PipeChat Digest #4419 - Wednesday, April 7, 2004
 
Re: The Organists Dilemma --  Was RE: Easter Postludes
  by <Myosotis51@aol.com>
Re: The Organists Dilemma --  Was RE: Easter Postludes
  by "Shirley" <pnst.shirley@verizon.net>
Re: Easter postludes
  by "T.Desiree' Hines" <nicemusica@yahoo.com>
Boellmann Toccata
  by "T.Desiree' Hines" <nicemusica@yahoo.com>
French Romantic Toccatas
  by "T.Desiree' Hines" <nicemusica@yahoo.com>
Re: Boellmann Toccata
  by <OrganMD@aol.com>
Re: Easter postludes
  by "T.Desiree' Hines" <nicemusica@yahoo.com>
Re: NPM Regional Convention in Chicago
  by "T.Desiree' Hines" <nicemusica@yahoo.com>
Re: St. Thomas subway (was The Lewis organ in Southwark Cathedral)
  by "M Fox" <ophicleide16@direcway.com>
Re: Boellmann Toccata
  by "T.Desiree' Hines" <nicemusica@yahoo.com>
Re: The Organists Dilemma --  Was RE: Easter Postludes
  by "Richard Huggins" <huggins88@yahoo.com>
Re: St. Thomas subway (was The Lewis organ in Southwark Cathedral)
  by "Malcolm Wechsler" <manderusa@earthlink.net>
RE: altering the alter
  by "Emmons, Paul" <PEMMONS@wcupa.edu>
Re: French Romantic Toccatas
  by <DERREINETOR@aol.com>
Re: French Romantic Toccatas
  by <Keys4bach@aol.com>
"Churchly" pieces, was French Romantic Toccatas
  by "T.Desiree' Hines" <nicemusica@yahoo.com>
Re: Flag near altar, I guess
  by "Alan Freed" <acfreed0904@earthlink.net>
RE: French Romantic Toccatas
  by "Emmons, Paul" <PEMMONS@wcupa.edu>
Re: The Organists Dilemma --  Was RE: Easter Postludes
  by "Alan Freed" <acfreed0904@earthlink.net>
Re: altering the alter
  by "Alan Freed" <acfreed0904@earthlink.net>
Re: St. Thomas subway
  by "Alan Freed" <acfreed0904@earthlink.net>
Re: Re: French Romantic Toccatas
  by <giwro@adelphia.net>
 

(back) Subject: Re: The Organists Dilemma -- Was RE: Easter Postludes From: <Myosotis51@aol.com> Date: Wed, 7 Apr 2004 12:12:14 EDT   Hello llwheels@mac.com,     In reference to your comment: I've been there many times with both pipe and non-pipe instruments. Which do you do??? I always play the best I can. It's usually safe to assume that the = organ's squawks/grunts/crackles are common knowledge.   When I'm on the bench during a service, I'm there to worship, not display faults in the organ and disrupt others' worship. There's time to kvetch = about the instrument during coffee hour.   Victoria    
(back) Subject: Re: The Organists Dilemma -- Was RE: Easter Postludes From: "Shirley" <pnst.shirley@verizon.net> Date: Wed, 07 Apr 2004 12:20:07 -0400       On 7 Apr 2004 at 11:05, Larry Wheelock expounded:   > I've been there many times with both pipe and non-pipe instruments. > Which do you do???   Time it well. Need a new instrument? Is the church in a position to = launch a capital campaign for a new one? Then register ALL your music to let the = flaws show through.   If the congregation doesn't hear that there's a problem with the = instrument, then there isn't one. Head in the sand. If they don't hear it, then it = doesn't exist.   --Shirley        
(back) Subject: Re: Easter postludes From: "T.Desiree' Hines" <nicemusica@yahoo.com> Date: Wed, 7 Apr 2004 09:24:45 -0700 (PDT)   LOL hi Tom I use Boellmann to close my accompanying Nosferatu, as well. Right when he = goes up to try to get Ellen, and it perfectly comes to a close. But it = salso great for Easter Another Great Easter Po... The Lemmen's Fanfare!         From Desiree' T. Desiree' Hines Chicago, IL 60610 ---------------------------- For Compositions by Desiree' Frog Music Press www.frogmusic.com ------------------------------- FOR CONCERTS BY DESIREE' http://concertartist.info/bios/hines.html   --------------------------------- Do you Yahoo!? Yahoo! Small Business $15K Web Design Giveaway - Enter today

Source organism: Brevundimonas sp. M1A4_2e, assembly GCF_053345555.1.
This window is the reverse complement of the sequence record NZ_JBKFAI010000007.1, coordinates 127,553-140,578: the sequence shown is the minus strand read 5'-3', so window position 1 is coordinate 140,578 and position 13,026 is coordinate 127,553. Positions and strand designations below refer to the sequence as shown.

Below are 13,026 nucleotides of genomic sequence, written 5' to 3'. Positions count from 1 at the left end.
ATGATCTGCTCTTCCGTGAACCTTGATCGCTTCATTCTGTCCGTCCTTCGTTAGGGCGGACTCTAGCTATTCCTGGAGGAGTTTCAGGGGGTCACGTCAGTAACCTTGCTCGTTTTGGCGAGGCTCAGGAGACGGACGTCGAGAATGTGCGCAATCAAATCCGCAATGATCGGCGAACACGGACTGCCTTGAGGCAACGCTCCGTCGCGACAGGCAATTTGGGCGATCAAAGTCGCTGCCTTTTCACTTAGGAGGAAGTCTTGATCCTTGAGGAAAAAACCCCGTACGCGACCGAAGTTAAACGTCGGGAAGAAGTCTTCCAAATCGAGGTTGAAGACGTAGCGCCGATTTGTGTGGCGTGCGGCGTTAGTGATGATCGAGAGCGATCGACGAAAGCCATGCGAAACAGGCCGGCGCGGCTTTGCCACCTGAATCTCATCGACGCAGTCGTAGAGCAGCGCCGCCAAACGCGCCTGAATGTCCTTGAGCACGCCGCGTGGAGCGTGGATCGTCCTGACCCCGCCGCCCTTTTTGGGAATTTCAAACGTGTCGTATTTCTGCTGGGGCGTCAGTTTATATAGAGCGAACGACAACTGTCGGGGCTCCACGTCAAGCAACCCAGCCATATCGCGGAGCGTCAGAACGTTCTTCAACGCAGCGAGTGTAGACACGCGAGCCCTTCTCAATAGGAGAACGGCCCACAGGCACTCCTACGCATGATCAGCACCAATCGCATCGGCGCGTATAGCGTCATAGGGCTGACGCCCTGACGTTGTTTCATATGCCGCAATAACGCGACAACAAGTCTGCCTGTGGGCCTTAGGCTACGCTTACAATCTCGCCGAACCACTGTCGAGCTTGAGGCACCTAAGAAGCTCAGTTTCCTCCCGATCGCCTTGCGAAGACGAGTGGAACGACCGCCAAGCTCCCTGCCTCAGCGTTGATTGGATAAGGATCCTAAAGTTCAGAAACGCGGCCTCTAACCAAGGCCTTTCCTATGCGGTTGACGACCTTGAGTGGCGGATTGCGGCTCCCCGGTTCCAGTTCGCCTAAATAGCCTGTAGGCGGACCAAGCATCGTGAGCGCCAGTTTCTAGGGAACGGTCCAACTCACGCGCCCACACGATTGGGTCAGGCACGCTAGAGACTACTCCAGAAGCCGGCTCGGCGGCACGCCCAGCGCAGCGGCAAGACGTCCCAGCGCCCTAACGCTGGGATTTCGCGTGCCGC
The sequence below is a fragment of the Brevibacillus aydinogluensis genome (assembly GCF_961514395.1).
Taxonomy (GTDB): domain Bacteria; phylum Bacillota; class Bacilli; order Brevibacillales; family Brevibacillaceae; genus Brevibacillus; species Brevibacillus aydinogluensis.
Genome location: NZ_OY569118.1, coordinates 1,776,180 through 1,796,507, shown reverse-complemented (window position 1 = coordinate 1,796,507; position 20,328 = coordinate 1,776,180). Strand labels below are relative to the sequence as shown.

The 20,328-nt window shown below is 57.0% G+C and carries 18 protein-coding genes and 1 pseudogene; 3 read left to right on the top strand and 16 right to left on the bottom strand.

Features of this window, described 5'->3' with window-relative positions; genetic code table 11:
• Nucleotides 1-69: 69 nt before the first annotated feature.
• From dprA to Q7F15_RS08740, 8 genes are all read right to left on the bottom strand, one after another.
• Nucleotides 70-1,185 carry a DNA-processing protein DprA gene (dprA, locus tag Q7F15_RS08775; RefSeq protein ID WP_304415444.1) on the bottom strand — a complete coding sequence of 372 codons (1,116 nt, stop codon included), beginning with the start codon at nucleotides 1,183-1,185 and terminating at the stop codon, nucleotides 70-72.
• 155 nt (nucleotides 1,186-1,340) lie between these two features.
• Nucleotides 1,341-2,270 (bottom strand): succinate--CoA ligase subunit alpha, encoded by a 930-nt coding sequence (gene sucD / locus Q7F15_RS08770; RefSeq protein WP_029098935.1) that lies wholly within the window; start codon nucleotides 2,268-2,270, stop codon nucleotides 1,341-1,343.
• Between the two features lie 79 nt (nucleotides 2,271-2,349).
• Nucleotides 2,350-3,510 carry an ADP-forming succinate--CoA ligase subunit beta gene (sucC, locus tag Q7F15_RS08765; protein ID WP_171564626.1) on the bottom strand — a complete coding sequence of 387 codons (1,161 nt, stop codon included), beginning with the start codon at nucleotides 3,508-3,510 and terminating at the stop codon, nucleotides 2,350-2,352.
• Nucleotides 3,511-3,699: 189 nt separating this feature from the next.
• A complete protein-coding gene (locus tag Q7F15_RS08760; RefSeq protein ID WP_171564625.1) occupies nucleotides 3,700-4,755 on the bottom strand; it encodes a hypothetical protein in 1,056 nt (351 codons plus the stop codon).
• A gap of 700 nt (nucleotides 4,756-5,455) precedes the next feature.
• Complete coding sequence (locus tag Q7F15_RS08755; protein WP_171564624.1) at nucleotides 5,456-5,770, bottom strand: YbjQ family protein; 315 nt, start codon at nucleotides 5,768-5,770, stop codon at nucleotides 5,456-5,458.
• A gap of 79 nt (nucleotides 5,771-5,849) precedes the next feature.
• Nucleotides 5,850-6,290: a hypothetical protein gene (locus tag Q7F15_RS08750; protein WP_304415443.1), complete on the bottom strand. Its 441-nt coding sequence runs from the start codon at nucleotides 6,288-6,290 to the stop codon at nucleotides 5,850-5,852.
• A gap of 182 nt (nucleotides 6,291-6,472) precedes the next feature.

(back) Subject: Boellmann Toccata From: "T.Desiree' Hines" <nicemusica@yahoo.com> Date: Wed, 7 Apr 2004 09:31:48 -0700 (PDT)   unfashionable!?!?! My signiture piece, the entire Suite Gothique is not = unfashionable (giggle) I know one thing...its one piece that the general public finds to be most = memorable. I did a concert for a church in DC once which consited of 3 = toccatas: the Bach 565, Widor and Boellmann...the crowd could not get over = the Boellmann and called it "exquisite", and the Widor "Classy".   Well, we do have our opinions at pipechat. thats what mkes this group more = colorful than the other.     From Desiree' T. Desiree' Hines Chicago, IL 60610 ---------------------------- For Compositions by Desiree' Frog Music Press www.frogmusic.com ------------------------------- FOR CONCERTS BY DESIREE' http://concertartist.info/bios/hines.html   --------------------------------- Do you Yahoo!? Yahoo! Small Business $15K Web Design Giveaway - Enter today  
(back) Subject: French Romantic Toccatas From: "T.Desiree' Hines" <nicemusica@yahoo.com> Date: Wed, 7 Apr 2004 09:46:24 -0700 (PDT)   Ok.... Boellmann is usually among our undergrad studies. But does that = make it an inferior piece? Most of the French toccatas are based on some arpeggiated figure(most,not = all, and im not the authority on this topic, so offer talks) The Widor is = also an arpeggiation, with exchanges from hand to hand, right?     From Desiree' T. Desiree' Hines Chicago, IL 60610 ---------------------------- For Compositions by Desiree' Frog Music Press www.frogmusic.com ------------------------------- FOR CONCERTS BY DESIREE' http://concertartist.info/bios/hines.html   --------------------------------- Do you Yahoo!? Yahoo! Small Business $15K Web Design Giveaway - Enter today